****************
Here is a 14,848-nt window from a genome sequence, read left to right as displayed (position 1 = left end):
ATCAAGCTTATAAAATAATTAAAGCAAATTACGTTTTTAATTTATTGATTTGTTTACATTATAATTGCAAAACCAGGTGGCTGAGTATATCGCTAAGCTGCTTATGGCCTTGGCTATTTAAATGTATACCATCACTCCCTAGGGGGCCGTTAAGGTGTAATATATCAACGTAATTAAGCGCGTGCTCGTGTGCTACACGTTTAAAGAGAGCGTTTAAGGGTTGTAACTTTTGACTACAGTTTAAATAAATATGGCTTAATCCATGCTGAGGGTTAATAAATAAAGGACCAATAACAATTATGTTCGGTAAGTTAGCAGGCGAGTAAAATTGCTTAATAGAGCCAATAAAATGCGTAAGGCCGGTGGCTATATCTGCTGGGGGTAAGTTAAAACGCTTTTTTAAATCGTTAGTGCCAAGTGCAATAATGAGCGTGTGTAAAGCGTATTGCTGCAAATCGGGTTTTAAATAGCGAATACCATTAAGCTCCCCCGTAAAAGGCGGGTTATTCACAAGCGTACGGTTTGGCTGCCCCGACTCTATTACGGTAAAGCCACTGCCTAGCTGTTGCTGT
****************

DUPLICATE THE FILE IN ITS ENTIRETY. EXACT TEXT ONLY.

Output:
Here is a 14,848-nt window from a genome sequence, read left to right as displayed (position 1 = left end):
ATCAAGCTTATAAAATAATTAAAGCAAATTACGTTTTTAATTTATTGATTTGTTTACATTATAATTGCAAAACCAGGTGGCTGAGTATATCGCTAAGCTGCTTATGGCCTTGGCTATTTAAATGTATACCATCACTCCCTAGGGGGCCGTTAAGGTGTAATATATCAACGTAATTAAGCGCGTGCTCGTGTGCTACACGTTTAAAGAGAGCGTTTAAGGGTTGTAACTTTTGACTACAGTTTAAATAAATATGGCTTAATCCATGCTGAGGGTTAATAAATAAAGGACCAATAACAATTATGTTCGGTAAGTTAGCAGGCGAGTAAAATTGCTTAATAGAGCCAATAAAATGCGTAAGGCCGGTGGCTATATCTGCTGGGGGTAAGTTAAAACGCTTTTTTAAATCGTTAGTGCCAAGTGCAATAATGAGCGTGTGTAAAGCGTATTGCTGCAAATCGGGTTTTAAATAGCGAATACCATTAAGCTCCCCCGTAAAAGGCGGGTTATTCACAAGCGTACGGTTTGGCTGCCCCGACTCTATTACGGTAAAGCCACTGCCTAGCTGTTGCTGT